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Book 22

  1. Meredith, Martin — The State of Africa: A History of Fifty Years of Independence (736 pages)
  2. Ngũgĩ wa Thiong'o — Wizard of the Crow (766 pages)
  3. Coetzee, J.M. — Life & Times of Michael K (182 pages)
  4. Saint-Exupery, Antoine de — The Little Prince (101 pages)
  5. Brunner, John — Stand on Zanzibar (661 pages)
  6. Dahl, Roald — Fantastic Mr Fox (79 pages)
  7. Walker, Barbara — TEENY-TINY and the Witch-Woman (29 pages)
  8. Shakespeare, William — A Midsummer Night's Dream (23 pages)
  9. Powers, Richard — The Time of Our Singing (631 pages)
  10. McEwan, Ian — In Between the Sheets (134 pages)
  11. Ishiguro, Kazuo — A Pale View of Hills (182 pages)
  12. Niven, Larry — Ringworld (284 pages)
  13. Anderson, Poul — Tau Zero (184 pages)
  14. Eisenberg, Bryan & Jeffrey, with Lisa T. Davis — Call to Action: Secret Formulas to Improve Online Results (273 pages)
  15. Andrews, Stephen E. and Nick Rennison — 100 Must-Read Science Fiction Novels (205 pages)
  16. Andrews, Stephen E. and Nick Rennison — 100 Must-Read Fantasy Novels (197 pages)
  17. Niles, Steve and Ben Templesmith — 30 Days of Night (103 pages)
  18. Terkel, Studs — And They All Sang: Great Musicians Talk about Their Music (321 pages)
  19. Andrews, Stephen E. and Duncan Bowis — 100 Must-Read Books for Men (200 pages)
  20. Dahl, Roald — The Witches (202 pages)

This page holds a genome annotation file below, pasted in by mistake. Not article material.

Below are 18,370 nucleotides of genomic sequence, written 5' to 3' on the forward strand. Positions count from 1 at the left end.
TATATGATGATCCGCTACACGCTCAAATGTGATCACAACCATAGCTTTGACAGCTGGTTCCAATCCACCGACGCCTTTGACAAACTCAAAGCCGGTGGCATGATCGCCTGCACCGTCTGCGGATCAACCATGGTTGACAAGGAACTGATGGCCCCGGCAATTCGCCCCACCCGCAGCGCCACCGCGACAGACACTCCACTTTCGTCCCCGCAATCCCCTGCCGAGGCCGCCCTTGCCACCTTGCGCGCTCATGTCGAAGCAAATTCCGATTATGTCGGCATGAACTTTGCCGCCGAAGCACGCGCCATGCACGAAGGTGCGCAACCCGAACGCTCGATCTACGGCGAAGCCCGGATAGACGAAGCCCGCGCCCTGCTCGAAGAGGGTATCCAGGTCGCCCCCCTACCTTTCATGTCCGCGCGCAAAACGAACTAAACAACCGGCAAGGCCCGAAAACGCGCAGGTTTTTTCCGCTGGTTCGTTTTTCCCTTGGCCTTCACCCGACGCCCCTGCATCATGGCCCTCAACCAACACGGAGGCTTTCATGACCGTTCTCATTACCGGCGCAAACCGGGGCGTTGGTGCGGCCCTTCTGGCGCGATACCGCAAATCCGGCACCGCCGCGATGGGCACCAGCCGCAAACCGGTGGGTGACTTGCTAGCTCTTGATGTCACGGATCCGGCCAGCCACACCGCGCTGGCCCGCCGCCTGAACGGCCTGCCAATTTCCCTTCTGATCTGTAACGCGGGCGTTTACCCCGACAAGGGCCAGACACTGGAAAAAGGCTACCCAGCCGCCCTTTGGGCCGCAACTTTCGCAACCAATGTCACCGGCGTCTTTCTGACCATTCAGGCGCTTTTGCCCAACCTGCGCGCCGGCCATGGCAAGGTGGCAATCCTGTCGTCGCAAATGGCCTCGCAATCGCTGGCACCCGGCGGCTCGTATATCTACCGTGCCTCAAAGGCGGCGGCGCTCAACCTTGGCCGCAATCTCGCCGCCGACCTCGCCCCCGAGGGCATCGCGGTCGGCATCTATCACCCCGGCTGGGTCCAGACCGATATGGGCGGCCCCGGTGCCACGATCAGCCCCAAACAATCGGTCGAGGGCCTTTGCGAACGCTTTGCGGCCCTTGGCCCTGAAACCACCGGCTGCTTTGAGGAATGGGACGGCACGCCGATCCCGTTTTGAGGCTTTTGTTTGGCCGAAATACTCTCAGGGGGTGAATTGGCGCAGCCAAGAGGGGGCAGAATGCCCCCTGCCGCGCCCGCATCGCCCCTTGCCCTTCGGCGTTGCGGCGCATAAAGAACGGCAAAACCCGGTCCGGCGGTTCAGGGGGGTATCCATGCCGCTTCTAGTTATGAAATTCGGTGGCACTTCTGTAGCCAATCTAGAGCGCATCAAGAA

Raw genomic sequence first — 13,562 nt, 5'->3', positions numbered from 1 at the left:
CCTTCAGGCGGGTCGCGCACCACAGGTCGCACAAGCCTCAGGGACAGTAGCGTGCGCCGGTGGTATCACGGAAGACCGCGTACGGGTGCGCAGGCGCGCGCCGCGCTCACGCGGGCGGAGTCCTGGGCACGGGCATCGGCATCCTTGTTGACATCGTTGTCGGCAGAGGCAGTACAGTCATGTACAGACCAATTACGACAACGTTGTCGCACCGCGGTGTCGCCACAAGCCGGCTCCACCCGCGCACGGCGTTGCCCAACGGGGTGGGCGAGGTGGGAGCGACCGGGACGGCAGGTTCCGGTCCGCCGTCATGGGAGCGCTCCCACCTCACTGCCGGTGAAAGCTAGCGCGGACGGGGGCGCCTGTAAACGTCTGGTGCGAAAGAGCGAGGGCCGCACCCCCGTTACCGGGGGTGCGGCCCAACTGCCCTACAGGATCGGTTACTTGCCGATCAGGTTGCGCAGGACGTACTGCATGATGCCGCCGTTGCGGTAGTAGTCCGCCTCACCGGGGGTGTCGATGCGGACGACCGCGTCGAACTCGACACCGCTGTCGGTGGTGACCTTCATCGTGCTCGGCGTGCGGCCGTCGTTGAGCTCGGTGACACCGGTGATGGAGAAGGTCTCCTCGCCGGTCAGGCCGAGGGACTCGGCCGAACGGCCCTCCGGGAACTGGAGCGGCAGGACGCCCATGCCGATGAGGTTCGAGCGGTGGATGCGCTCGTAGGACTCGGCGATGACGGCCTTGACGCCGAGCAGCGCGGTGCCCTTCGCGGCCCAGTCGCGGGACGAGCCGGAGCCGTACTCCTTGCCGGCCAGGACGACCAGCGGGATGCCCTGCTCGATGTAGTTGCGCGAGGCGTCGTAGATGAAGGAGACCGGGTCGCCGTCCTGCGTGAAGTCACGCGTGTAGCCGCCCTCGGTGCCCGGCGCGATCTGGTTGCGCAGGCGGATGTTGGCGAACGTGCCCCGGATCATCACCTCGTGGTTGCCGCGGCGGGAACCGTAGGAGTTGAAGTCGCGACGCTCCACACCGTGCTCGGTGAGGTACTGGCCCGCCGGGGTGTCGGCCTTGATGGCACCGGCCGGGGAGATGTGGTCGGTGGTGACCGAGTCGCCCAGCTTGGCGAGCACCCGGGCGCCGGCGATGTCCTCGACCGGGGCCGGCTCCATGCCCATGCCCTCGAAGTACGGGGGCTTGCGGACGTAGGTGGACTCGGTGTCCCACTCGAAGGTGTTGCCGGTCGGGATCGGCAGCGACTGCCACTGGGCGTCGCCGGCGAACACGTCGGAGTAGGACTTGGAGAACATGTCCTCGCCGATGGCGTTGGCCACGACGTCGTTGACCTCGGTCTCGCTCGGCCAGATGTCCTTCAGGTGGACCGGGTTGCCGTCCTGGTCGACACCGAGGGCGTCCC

21. Millar, Mark and J.G. Jones and Paul Mounts — Wanted (192 pages)
  22. Hoban, Russell — Riddley Walker (240 pages)

Page count: 5822.

I had to wait a few days after I finished reading Riddley Walker before I could post about it. It wasn't lack of time: I finished Riddley Walker on Thursday night and, as you can tell from the sudden explosion in posts, I've had some free time this weekend for the first time in ages. No, I had to let the novel percolate a bit.

But more importantly, I had to seek the guidance of external sources. I realized when I reached the final chapter of Riddley Walker that I had completely missed the boat in a few critical ways.

You see, I very much enjoyed reading Riddley Walker. I got caught up in the language, the word play, the mysticism, the seeming simplicity. But I also got very much caught up in the plot, as clues and events fell into place, and was convinced it was leading me to a certain someplace. So as I read the final few pages, I found myself saying, "Wait a minute! This is it? All of that led to this??? It just doesn't follow! What about [a list of things that might constitute plot spoilers if I were to mention them]." I was angry. But I wasn't angry at Riddley Walker and I wasn't angry at Russell Hoban, because I realized that, as universally as this book is lauded, I must have missed something.

And going back through a number of critical essays I found online, it has become crystal clear that what I missed was right there beneath my nose. I allowed myself to chase a couple of red herrings because I got too caught up in the plot elements and gave elevated importance to certain things that should not have been given greater importance than other things.